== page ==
Don’t fight the fed – but keep your eye on your coat at the equity party…

2 mins. to read

The FOMC meeting ended yesterday with the decision to (yet) unfold another round of quantitative easing – QE3 – as widely expected by many.

The Federal Reserve stated in its press release that the committee has agreed to increase policy accommodation by purchasing additional mortgage-backed securities at the pace of $40 billion per month. According to the statement, there is neither a limit to the asset purchases nor an end date. The FED assures it will extend its program until there are signs of recovery in the job market. To complement the open market purchases, the FED will continue with its Operation Twist, in an attempt to extend the average maturity of its holdings of securities. Finally, the FED kept its key interest rate unchanged with a target between 0% and 0.25% and sees the rate staying at these levels until mid-2015, extending the expected duration of the low rates from its last meeting. The decision had just one dissenting vote from Richmond FED President. In the introductory words, the FED expresses concerns about the slow growth in the job market, a decrease in business investment, and a struggling housing market, as main triggers for QE3.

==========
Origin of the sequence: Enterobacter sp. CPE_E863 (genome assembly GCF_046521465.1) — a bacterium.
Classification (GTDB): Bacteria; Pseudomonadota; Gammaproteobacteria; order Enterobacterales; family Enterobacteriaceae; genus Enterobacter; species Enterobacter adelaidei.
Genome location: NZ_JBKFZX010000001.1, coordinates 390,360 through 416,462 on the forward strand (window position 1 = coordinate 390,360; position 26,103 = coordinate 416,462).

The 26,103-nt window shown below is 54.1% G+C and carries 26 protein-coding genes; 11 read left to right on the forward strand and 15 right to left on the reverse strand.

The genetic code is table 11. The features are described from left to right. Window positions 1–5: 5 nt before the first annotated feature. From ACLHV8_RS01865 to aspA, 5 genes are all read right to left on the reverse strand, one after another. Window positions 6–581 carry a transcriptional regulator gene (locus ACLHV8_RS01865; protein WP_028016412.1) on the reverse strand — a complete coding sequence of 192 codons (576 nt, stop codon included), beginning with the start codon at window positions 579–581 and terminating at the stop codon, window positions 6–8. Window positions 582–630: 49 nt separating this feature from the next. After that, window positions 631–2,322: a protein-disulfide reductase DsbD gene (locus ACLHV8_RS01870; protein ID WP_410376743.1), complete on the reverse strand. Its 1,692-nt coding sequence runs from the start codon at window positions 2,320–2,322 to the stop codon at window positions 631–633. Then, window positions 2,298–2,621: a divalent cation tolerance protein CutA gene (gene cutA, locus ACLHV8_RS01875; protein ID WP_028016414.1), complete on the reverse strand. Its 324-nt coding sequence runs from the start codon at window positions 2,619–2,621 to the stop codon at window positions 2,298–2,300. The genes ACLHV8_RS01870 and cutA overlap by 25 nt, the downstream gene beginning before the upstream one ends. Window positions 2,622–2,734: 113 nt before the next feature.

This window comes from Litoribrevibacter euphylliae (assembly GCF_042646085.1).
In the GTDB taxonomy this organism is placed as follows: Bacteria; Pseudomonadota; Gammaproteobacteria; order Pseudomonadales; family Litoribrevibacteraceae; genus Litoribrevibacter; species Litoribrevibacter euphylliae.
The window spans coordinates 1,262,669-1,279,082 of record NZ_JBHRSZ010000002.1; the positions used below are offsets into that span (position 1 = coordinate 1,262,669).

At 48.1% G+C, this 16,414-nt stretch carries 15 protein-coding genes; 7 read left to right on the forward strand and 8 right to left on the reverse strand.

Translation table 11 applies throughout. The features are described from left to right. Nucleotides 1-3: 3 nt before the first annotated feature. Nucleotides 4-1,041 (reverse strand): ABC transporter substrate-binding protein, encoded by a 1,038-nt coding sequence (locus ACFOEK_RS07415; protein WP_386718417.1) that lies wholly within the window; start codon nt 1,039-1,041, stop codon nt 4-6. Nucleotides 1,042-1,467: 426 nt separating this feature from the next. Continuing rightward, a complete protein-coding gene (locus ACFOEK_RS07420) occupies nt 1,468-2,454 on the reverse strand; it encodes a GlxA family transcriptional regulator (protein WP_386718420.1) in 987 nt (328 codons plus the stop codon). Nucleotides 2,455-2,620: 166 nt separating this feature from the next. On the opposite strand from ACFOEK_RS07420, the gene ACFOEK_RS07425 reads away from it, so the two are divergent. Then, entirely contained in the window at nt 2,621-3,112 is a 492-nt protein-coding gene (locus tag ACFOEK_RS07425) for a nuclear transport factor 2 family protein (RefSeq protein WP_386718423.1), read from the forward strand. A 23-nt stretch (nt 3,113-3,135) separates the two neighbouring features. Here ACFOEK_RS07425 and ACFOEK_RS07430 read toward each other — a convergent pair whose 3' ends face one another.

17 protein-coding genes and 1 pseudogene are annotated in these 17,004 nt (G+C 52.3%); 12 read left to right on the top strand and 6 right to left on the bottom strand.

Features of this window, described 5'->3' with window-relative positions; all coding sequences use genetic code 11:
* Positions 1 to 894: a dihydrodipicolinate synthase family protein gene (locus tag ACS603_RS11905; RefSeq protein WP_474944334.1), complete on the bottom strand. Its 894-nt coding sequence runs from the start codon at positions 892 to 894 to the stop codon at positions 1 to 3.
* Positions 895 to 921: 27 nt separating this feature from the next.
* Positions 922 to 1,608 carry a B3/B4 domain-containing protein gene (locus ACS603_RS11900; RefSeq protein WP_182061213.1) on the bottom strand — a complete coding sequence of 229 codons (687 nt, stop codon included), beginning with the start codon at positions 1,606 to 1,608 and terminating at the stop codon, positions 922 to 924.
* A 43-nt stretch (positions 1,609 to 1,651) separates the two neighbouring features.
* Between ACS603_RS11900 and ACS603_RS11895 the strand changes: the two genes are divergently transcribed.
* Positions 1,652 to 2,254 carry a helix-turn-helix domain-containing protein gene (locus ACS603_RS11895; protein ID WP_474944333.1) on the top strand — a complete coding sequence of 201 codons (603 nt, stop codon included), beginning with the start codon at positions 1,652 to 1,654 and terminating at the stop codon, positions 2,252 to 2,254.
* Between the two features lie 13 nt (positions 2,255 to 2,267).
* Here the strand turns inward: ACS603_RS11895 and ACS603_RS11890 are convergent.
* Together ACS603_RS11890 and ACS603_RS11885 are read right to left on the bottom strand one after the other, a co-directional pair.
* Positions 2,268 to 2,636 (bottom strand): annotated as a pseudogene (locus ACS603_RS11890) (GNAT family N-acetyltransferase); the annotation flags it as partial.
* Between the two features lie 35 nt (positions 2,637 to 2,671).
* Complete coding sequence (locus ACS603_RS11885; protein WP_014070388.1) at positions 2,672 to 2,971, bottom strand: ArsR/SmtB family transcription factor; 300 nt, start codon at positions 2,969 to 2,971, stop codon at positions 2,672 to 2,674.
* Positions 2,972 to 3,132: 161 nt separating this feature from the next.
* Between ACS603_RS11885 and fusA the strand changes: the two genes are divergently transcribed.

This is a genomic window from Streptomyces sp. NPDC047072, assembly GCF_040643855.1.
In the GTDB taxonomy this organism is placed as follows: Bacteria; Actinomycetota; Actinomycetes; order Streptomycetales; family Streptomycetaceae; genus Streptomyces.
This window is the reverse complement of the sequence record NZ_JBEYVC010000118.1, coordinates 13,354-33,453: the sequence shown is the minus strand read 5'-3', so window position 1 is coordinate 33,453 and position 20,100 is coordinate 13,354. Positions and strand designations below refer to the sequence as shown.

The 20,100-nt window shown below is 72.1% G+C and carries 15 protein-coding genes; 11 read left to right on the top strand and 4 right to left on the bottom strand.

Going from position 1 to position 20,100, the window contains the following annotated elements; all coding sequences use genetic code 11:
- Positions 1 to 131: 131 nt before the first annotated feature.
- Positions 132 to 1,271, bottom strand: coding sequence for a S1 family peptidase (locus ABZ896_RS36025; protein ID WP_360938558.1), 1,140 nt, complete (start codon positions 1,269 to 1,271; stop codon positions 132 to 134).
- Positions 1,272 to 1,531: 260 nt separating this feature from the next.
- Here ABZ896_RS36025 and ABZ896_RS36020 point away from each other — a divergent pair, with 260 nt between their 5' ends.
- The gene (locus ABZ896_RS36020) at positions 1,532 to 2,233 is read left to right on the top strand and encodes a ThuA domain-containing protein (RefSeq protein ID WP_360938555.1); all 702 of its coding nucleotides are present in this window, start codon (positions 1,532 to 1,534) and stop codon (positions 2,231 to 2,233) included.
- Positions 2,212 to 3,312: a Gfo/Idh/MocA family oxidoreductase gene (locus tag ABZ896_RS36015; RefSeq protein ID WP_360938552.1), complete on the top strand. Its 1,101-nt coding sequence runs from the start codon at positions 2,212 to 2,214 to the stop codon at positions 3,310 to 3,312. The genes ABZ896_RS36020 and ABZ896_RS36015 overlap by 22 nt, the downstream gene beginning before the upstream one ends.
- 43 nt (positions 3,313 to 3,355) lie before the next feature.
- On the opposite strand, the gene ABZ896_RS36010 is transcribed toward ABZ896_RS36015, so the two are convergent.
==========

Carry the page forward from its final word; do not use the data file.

Equity markets around the globe reacted with unbridled enthusiasm to the announcement even though many traders were afraid that most of this decision could be already priced in. Truth is that the FED statement was relatively vigorous and is a strong commitment to get the jobs market back on track. The S&P 500 was trading at around 1,436 at 17.30 UK time, just before the FED announcement and futures have now risen to 1,461. Gold had a massive boost as investors jumped in feet first due to rising concerns of future inflation led by QE3. The precious metal was trading at $1,719 and jumped to $1,766.

The FED action is expected to help boost equity prices until the end of the year and likely underpin the current market bullish stance – it seems the old adage “Don’t Fight the Fed” still holds. The effects on Europe may however be negative as the US dollar will likely be pressured down and so hamper exports in the Eurozone. Mario Draghi’s response to the crisis, engaging in sterilised bond-purchases, has also so far pushed the Euro higher. With the FED adding another quantitative easing program, debasing of the US dollar will and already is occurring – exporters in Europe will enter a difficult period. In fact, the likes of Portugal and Greece are fighting to implement austerity measures that have been aiming at lowering labour costs in a desperate attempt to boost exports. The strong Euro will make it even difficult for these countries, and sooner or later, we will be debating the sovereign debt problem again. For now though, it is a short term buying frenzy!

For us however, we have our eye on the coats for the door at the equity party that has been in process this last few months and that many have missed out on.

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